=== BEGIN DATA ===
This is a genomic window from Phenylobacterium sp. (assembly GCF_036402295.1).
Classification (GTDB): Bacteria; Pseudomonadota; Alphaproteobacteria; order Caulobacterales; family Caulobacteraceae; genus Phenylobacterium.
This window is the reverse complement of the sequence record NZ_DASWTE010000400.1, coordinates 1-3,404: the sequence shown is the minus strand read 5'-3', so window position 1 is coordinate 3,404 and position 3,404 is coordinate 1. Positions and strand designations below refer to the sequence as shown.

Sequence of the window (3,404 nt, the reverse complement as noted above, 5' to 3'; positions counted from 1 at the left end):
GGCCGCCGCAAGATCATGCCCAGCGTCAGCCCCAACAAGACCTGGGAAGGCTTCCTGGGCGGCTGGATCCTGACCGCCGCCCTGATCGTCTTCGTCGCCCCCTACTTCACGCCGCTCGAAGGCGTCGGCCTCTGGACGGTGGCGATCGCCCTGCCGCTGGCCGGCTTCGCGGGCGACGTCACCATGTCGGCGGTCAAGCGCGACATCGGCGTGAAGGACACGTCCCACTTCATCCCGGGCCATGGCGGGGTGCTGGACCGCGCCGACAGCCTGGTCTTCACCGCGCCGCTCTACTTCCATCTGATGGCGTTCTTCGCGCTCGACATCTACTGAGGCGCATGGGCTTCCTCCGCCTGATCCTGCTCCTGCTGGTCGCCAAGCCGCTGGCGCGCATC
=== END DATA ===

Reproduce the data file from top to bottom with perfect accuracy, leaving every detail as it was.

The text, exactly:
This is a genomic window from Phenylobacterium sp. (assembly GCF_036402295.1).
Classification (GTDB): Bacteria; Pseudomonadota; Alphaproteobacteria; order Caulobacterales; family Caulobacteraceae; genus Phenylobacterium.
This window is the reverse complement of the sequence record NZ_DASWTE010000400.1, coordinates 1-3,404: the sequence shown is the minus strand read 5'-3', so window position 1 is coordinate 3,404 and position 3,404 is coordinate 1. Positions and strand designations below refer to the sequence as shown.

Sequence of the window (3,404 nt, the reverse complement as noted above, 5' to 3'; positions counted from 1 at the left end):
GGCCGCCGCAAGATCATGCCCAGCGTCAGCCCCAACAAGACCTGGGAAGGCTTCCTGGGCGGCTGGATCCTGACCGCCGCCCTGATCGTCTTCGTCGCCCCCTACTTCACGCCGCTCGAAGGCGTCGGCCTCTGGACGGTGGCGATCGCCCTGCCGCTGGCCGGCTTCGCGGGCGACGTCACCATGTCGGCGGTCAAGCGCGACATCGGCGTGAAGGACACGTCCCACTTCATCCCGGGCCATGGCGGGGTGCTGGACCGCGCCGACAGCCTGGTCTTCACCGCGCCGCTCTACTTCCATCTGATGGCGTTCTTCGCGCTCGACATCTACTGAGGCGCATGGGCTTCCTCCGCCTGATCCTGCTCCTGCTGGTCGCCAAGCCGCTGGCGCGCATC